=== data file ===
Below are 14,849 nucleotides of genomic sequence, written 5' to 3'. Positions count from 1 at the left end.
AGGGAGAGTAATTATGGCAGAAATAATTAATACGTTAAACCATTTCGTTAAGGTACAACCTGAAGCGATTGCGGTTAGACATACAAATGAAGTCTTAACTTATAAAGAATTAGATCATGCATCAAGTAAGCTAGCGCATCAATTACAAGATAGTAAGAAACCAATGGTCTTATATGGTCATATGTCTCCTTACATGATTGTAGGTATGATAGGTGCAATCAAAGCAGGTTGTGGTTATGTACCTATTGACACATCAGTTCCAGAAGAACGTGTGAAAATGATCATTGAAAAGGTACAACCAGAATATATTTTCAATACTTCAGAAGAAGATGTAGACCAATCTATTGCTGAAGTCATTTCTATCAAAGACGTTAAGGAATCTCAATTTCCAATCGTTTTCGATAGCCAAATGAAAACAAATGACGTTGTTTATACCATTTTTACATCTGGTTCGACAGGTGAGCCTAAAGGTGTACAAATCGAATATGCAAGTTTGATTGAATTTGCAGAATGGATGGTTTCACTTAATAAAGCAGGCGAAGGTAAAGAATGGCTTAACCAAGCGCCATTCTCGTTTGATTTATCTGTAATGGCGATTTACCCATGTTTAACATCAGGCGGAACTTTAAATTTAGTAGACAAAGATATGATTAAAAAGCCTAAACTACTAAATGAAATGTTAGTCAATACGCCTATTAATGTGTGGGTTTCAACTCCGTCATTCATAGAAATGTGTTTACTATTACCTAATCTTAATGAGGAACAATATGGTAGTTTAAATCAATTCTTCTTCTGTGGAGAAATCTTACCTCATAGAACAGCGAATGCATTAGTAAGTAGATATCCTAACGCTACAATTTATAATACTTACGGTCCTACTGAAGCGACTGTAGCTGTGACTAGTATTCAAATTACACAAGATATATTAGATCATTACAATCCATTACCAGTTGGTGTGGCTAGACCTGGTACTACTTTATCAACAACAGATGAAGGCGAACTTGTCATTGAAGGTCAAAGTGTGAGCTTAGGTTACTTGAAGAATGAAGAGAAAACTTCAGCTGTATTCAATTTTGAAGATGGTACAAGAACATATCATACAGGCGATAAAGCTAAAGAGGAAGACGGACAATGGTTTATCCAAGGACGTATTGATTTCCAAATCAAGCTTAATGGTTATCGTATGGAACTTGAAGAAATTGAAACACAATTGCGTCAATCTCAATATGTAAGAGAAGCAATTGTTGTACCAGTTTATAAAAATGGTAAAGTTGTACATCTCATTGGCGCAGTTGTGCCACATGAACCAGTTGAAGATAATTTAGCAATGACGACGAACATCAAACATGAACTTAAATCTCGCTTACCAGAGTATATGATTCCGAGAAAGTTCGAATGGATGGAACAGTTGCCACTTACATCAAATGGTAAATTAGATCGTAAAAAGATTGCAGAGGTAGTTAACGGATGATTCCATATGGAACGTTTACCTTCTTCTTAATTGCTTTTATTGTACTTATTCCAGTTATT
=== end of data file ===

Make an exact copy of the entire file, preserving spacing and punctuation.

Below are 14,849 nucleotides of genomic sequence, written 5' to 3'. Positions count from 1 at the left end.
AGGGAGAGTAATTATGGCAGAAATAATTAATACGTTAAACCATTTCGTTAAGGTACAACCTGAAGCGATTGCGGTTAGACATACAAATGAAGTCTTAACTTATAAAGAATTAGATCATGCATCAAGTAAGCTAGCGCATCAATTACAAGATAGTAAGAAACCAATGGTCTTATATGGTCATATGTCTCCTTACATGATTGTAGGTATGATAGGTGCAATCAAAGCAGGTTGTGGTTATGTACCTATTGACACATCAGTTCCAGAAGAACGTGTGAAAATGATCATTGAAAAGGTACAACCAGAATATATTTTCAATACTTCAGAAGAAGATGTAGACCAATCTATTGCTGAAGTCATTTCTATCAAAGACGTTAAGGAATCTCAATTTCCAATCGTTTTCGATAGCCAAATGAAAACAAATGACGTTGTTTATACCATTTTTACATCTGGTTCGACAGGTGAGCCTAAAGGTGTACAAATCGAATATGCAAGTTTGATTGAATTTGCAGAATGGATGGTTTCACTTAATAAAGCAGGCGAAGGTAAAGAATGGCTTAACCAAGCGCCATTCTCGTTTGATTTATCTGTAATGGCGATTTACCCATGTTTAACATCAGGCGGAACTTTAAATTTAGTAGACAAAGATATGATTAAAAAGCCTAAACTACTAAATGAAATGTTAGTCAATACGCCTATTAATGTGTGGGTTTCAACTCCGTCATTCATAGAAATGTGTTTACTATTACCTAATCTTAATGAGGAACAATATGGTAGTTTAAATCAATTCTTCTTCTGTGGAGAAATCTTACCTCATAGAACAGCGAATGCATTAGTAAGTAGATATCCTAACGCTACAATTTATAATACTTACGGTCCTACTGAAGCGACTGTAGCTGTGACTAGTATTCAAATTACACAAGATATATTAGATCATTACAATCCATTACCAGTTGGTGTGGCTAGACCTGGTACTACTTTATCAACAACAGATGAAGGCGAACTTGTCATTGAAGGTCAAAGTGTGAGCTTAGGTTACTTGAAGAATGAAGAGAAAACTTCAGCTGTATTCAATTTTGAAGATGGTACAAGAACATATCATACAGGCGATAAAGCTAAAGAGGAAGACGGACAATGGTTTATCCAAGGACGTATTGATTTCCAAATCAAGCTTAATGGTTATCGTATGGAACTTGAAGAAATTGAAACACAATTGCGTCAATCTCAATATGTAAGAGAAGCAATTGTTGTACCAGTTTATAAAAATGGTAAAGTTGTACATCTCATTGGCGCAGTTGTGCCACATGAACCAGTTGAAGATAATTTAGCAATGACGACGAACATCAAACATGAACTTAAATCTCGCTTACCAGAGTATATGATTCCGAGAAAGTTCGAATGGATGGAACAGTTGCCACTTACATCAAATGGTAAATTAGATCGTAAAAAGATTGCAGAGGTAGTTAACGGATGATTCCATATGGAACGTTTACCTTCTTCTTAATTGCTTTTATTGTACTTATTCCAGTTATT